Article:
The RAR contains 5 files & 1 folder.
- README.TXT (Read this!)
- RetrieveGroupsInfo.ps1 (This connects to Teamviewer via the API and creates a CSV of all your groups, and their Group IDs)
- RetrieveTVInfo.ps1 (This connects to Teamviewer, and create a Global Powershell variable containing literally all of the information from Computers & Contacts)
- UpdateTeamviewerDevice.ps1 (This, when fed parameters, updates a specific device with a new Alias, and Group ID)
- Run.bat (This is the file which runs on a schedule which kicks off the whole process)
- TV (This is the folder you're going to share, for the Logon Script to dump its instructions into)
3. Share the folder "C:\TVUpdate\TV" with the sharename "\\SERVERNAME\TV$"
(I like to use the $ to keep the share hidden)
4. Ensure that the Share Permissions are "Everyone - Full Control"
5. Ensure that the NTFS Permissions are "Everyone - Full Control"
6. Edit the 3x Powershell files and replace "INSERT_TOKEN_HERE" with your API Key.
Step 3 - Determine the correct Group ID, and update the script to use it.
1. Right Click on "RetrieveGroupsInfo.ps1" and run it.
All going well, groups.csv should open in notepad with a list of groups, and their "group_id" -
2. Find and make a note of the Group ID you want use.
3. Edit the file "UpdateTeamviewerDevice.ps1" and replace the text "INSERT_GROUPID_HERE" with the ID you made a note of (e.g. g92342)
Step 4 - Create the Group Policy Logon Script
1. Open up Group Policy Management and create a new GPO in the OU containing your Users.
2. Call it "Update Teamviewer Contacts" or whatever.
3. Edit it, and navigate to User Configuration -> Policies -> Windows Settings -> Scripts (Logon/Logoff)
4. Double Click on Logon
5. Switch to the Powershell Scripts Tab! (easy to miss this one)
6. Click Add
Script Name: \\servername\tv$\CreateUpdateFile.ps1
Script Parameters: \\servername\tv$\
(N.B. Make sure you include the backslash at the end)
7. Click Ok, and Ok again.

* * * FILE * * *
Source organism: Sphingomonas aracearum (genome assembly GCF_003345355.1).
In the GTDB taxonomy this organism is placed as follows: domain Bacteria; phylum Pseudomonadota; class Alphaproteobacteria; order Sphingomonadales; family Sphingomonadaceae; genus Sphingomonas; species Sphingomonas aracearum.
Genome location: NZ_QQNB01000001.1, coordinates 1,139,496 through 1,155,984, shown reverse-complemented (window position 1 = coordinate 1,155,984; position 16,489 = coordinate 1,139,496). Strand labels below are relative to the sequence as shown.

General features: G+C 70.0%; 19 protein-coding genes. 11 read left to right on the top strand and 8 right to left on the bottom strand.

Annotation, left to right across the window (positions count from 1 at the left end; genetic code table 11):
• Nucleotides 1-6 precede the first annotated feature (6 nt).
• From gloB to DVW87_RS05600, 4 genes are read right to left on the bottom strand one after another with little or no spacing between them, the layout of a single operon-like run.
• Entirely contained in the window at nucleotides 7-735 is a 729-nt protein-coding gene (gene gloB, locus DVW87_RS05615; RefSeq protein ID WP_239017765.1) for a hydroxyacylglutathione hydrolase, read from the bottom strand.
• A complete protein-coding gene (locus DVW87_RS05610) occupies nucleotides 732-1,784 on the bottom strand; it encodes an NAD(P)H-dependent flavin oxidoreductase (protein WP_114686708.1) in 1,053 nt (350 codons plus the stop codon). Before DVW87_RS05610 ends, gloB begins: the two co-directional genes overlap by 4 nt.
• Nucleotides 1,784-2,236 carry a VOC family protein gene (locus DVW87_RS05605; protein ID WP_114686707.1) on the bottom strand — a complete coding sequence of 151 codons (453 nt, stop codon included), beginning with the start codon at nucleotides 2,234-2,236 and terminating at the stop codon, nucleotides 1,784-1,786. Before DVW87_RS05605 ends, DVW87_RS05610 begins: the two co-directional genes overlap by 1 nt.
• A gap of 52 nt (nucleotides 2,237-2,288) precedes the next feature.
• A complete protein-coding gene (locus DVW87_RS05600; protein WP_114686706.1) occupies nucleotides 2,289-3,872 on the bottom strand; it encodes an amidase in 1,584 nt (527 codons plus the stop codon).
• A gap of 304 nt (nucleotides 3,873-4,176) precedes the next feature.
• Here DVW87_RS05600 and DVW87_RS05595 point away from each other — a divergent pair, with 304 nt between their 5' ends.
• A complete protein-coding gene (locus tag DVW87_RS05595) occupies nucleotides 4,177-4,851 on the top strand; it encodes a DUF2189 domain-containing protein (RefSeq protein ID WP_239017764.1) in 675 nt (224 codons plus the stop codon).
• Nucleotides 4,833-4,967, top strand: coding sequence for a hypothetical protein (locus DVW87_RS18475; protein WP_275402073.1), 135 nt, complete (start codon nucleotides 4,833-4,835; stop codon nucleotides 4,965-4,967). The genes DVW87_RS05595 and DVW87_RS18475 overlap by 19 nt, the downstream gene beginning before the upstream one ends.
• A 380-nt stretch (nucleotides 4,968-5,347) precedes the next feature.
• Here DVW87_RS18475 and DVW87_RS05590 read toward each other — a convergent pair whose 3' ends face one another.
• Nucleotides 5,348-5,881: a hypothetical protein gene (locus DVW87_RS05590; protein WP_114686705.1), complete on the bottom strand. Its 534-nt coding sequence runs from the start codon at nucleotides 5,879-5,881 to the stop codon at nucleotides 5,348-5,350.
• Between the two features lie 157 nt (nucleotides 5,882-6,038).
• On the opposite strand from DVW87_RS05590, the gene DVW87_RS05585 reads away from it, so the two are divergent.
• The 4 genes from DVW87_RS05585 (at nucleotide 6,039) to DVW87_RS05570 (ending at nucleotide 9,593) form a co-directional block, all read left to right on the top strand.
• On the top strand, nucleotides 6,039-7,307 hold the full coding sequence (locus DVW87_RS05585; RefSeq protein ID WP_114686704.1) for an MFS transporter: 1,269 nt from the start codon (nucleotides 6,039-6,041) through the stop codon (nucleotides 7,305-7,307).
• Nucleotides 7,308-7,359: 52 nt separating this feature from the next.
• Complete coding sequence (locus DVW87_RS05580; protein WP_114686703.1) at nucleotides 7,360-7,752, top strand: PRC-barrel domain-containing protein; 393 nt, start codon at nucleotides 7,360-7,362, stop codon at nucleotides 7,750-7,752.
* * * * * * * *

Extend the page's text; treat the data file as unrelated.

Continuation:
Now when users log on, the script will create e.g. (\\servername\tv$\6868686.bat)
Step 5 - Schedule the Task to Run every minute.
It's in the README.txt, but I use the following command, to schedule it under the logged in user, you may prefer to create a dedicated service account for it. This is up to yourself.
schtasks /create /sc minute /mo 1 /tn "Update Teamviewer Contacts" /tr c:\TVUpdate\run.bat /RU %USERNAME% /RP
That's it! Run gpupdate /force on a client computer, log off and on again, and watch as the entry on "Computers & Contacts" magically updates itself.
Hope this helps, let me know how you get on with it!
Denis Mc Auliffe
Systems Engineer @ Everything IT
One thing I just noticed, is that within "run.bat" the path c:\TVUpdate is hard coded. You might need to update that if you decide to put it on a different drive letter or path.
First impressions; it works, but some observations below:
Will report back any further observations, but so far it's looking very good.
I was beginning to wonder if anyone would ever actually try this out!
You're right, it's a pity the functionality is not built into Teamviewer - since using this, it has made my life so much easier.
I have it running on Server 2012 R2 and above - I havent tried it on any 2008/2008 R2 servers but your theory is probably correct on that one about the Powershell Versions.
I have also since had to make some minor changes to locate the Teamviewer ID from the WOW6432Node for 32 bit machines.
It's a bit rough, but it works!
I am glad it's working out for you